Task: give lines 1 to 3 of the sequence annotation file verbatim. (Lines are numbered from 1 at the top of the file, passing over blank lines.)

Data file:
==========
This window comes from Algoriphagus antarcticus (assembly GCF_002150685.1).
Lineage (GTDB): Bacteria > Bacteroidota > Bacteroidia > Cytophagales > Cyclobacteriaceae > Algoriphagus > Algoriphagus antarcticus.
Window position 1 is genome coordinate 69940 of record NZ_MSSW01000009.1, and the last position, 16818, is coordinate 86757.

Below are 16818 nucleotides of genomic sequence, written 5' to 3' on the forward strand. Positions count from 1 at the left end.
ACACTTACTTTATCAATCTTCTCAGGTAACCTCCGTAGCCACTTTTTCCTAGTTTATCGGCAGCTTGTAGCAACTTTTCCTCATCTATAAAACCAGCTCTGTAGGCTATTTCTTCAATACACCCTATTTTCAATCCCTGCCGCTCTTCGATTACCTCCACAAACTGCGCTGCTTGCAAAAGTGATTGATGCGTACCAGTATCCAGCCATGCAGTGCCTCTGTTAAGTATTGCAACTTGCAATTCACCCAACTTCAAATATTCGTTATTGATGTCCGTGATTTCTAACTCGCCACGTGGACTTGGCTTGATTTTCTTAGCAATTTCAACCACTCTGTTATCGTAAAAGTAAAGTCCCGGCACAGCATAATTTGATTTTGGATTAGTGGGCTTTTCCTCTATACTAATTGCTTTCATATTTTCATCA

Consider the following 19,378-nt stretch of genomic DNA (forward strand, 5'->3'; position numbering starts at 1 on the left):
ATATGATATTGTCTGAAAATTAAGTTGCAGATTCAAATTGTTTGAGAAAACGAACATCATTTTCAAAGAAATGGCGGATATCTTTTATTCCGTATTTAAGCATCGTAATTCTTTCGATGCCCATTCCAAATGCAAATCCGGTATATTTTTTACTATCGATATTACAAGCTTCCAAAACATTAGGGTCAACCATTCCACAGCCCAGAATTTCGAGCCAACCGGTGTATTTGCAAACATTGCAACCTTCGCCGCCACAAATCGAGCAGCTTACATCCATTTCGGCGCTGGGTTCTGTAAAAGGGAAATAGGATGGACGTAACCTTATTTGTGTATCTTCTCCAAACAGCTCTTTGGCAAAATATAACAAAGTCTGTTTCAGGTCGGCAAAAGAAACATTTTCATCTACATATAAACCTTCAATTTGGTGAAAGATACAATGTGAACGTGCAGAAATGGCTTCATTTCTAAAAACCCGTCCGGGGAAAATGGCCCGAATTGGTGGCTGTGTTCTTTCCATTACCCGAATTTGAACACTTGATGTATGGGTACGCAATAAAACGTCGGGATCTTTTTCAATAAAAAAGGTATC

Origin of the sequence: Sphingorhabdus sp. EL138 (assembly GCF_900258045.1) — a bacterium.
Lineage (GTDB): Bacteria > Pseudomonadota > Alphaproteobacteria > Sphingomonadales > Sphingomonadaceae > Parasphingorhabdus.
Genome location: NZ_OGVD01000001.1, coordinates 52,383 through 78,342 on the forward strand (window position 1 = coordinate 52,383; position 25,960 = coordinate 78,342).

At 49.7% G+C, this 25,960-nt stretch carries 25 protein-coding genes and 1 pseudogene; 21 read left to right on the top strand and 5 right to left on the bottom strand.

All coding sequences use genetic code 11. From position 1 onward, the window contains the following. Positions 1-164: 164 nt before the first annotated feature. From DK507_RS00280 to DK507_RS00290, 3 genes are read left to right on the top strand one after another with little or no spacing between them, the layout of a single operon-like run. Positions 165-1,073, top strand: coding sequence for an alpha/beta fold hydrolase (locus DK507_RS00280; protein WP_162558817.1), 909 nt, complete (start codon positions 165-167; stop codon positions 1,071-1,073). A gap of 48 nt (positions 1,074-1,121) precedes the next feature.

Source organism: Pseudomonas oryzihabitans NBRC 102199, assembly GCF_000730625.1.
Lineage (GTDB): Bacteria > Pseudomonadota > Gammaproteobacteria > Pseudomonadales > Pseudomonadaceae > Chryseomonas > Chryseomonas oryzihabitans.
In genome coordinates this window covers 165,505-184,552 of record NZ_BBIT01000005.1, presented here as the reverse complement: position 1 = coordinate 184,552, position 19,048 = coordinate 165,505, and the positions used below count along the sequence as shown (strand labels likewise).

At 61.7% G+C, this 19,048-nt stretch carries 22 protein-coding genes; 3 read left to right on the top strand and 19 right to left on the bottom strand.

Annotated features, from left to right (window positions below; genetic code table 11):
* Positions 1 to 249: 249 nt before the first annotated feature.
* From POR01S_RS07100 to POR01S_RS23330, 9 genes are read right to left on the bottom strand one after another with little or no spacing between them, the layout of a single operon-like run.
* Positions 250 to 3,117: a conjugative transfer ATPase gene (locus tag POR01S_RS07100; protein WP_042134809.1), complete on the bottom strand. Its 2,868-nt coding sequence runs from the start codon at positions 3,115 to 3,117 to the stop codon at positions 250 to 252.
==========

This window comes from Algoriphagus antarcticus (assembly GCF_002150685.1).
Lineage (GTDB): Bacteria > Bacteroidota > Bacteroidia > Cytophagales > Cyclobacteriaceae > Algoriphagus > Algoriphagus antarcticus.
Window position 1 is genome coordinate 69940 of record NZ_MSSW01000009.1, and the last position, 16818, is coordinate 86757.